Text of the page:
The Fed has used overnight and 14-day market operations to stabilize the repo market, used by financial institutions to fund themselves on a short term basis. The Fed was reacting to a sudden spike in rates Sept. 16 and 17, and it is under pressure to permanently resolve the issue, which seems to stem from a cash crunch in the overnight borrowing market, rather than a credit crisis.

During the temporary panic in the overnight funds market, rates spiked to as high as 10%, and the Fed’s own benchmark federal funds rate briefly traded at 2.30%, 0.05 above the Fed’s target range on Sept. 17. The weighted average Treasury repo rate in the Fed’s operation was at a subdued 1.80% Friday. In the past several days, the Fed expanded its facilities, as they met high demand, but by Friday, both its $100 billion overnight repo and its $60 billion 14-day were undersubscribed.

Submitted by outtamojo on September 28, 2019 - 1:32pm.

I keep seeing this on the news too- beyond me to know if this turns out to be a missed sign or nothing at all.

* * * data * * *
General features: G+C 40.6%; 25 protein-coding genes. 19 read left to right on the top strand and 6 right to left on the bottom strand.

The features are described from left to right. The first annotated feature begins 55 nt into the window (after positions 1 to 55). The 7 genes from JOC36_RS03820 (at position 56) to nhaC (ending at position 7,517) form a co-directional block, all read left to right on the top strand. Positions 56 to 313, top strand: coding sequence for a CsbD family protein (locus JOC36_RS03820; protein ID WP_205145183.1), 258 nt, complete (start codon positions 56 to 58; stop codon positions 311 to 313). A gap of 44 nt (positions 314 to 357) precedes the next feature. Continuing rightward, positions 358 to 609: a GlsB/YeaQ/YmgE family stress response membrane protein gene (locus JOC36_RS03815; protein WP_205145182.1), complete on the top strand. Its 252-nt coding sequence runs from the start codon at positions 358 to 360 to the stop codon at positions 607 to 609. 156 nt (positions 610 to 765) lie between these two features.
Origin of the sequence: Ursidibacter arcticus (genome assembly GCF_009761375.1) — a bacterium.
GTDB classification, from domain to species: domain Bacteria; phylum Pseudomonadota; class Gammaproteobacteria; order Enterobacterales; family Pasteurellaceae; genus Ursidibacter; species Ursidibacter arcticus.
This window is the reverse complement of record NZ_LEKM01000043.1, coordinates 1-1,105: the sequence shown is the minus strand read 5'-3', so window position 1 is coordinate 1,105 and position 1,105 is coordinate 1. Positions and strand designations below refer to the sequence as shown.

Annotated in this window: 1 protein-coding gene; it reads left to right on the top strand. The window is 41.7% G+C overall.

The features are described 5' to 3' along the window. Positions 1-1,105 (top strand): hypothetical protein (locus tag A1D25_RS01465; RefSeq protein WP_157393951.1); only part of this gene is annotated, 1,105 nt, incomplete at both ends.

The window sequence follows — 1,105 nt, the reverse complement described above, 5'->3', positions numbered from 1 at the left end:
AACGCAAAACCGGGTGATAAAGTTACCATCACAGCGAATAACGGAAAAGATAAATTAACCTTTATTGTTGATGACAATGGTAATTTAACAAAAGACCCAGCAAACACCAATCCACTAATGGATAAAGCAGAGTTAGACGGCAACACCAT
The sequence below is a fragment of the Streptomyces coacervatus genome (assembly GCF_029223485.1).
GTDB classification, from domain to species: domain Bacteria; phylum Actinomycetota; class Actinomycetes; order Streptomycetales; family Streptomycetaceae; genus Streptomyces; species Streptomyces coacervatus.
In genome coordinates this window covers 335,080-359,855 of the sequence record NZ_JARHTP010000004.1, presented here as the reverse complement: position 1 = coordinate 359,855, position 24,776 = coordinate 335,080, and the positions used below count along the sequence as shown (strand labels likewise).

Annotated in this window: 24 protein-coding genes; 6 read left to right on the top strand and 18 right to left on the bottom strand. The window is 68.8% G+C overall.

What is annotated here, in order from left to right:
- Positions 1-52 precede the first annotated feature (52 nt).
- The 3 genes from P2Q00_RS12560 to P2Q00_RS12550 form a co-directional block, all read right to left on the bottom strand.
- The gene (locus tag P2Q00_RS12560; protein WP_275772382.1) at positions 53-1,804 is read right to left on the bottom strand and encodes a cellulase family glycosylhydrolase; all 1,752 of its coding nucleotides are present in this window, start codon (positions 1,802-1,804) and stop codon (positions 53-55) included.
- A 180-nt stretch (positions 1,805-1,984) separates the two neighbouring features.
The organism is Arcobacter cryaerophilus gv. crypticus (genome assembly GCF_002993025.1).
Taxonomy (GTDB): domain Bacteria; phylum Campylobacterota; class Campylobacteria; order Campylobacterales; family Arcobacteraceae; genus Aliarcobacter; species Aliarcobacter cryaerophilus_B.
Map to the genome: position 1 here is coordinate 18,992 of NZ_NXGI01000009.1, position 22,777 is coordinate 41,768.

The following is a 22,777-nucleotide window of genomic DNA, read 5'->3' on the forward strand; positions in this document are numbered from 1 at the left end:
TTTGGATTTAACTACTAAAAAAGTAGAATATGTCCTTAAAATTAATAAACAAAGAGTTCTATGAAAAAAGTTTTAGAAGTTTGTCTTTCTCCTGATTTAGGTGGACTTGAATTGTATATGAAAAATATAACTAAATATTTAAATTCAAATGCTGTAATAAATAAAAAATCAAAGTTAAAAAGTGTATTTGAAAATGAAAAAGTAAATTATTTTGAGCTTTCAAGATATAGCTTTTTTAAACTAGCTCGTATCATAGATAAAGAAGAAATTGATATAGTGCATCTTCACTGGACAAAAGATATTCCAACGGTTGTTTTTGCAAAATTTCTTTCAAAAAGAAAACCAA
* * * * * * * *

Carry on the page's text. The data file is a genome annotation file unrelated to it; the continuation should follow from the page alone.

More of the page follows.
Submitted by phaster on September 29, 2019 - 11:19am.

99.99% sure its not a missed sign or nothing at all

not too many are aware that,..


Eurodollars are time deposits denominated in U.S. dollars at banks outside the United States, and thus are not under the jurisdiction of the Federal Reserve. Consequently, such deposits are subject to much less regulation than similar deposits within the U.S. The term was originally coined for U.S. dollars in European banks, but it expanded over the years to its present definition.

it is assumed that the fed controls the money supply, BUT this only applies w/ in the USA,... so WHAT IF shadow banks outside of the USA w/ little or no regulation, initiated loans,... in other words created their own supply of "digital" Eurodollars?!

it would be akin to the left hand not knowing what the right hand of the same financial institution is doing,... if you think this isn't possible then consider the story of various divisions of Deutsche Bank loaning money to POTUS

considering the bigger picture of an over all increase of the money supply due to unregulated Eurodollars over the years,... since money seeks its best return I don't think it is too hard to imagine that off shore money eventually finds its way into the RE as well as stock market (which would bid up prices)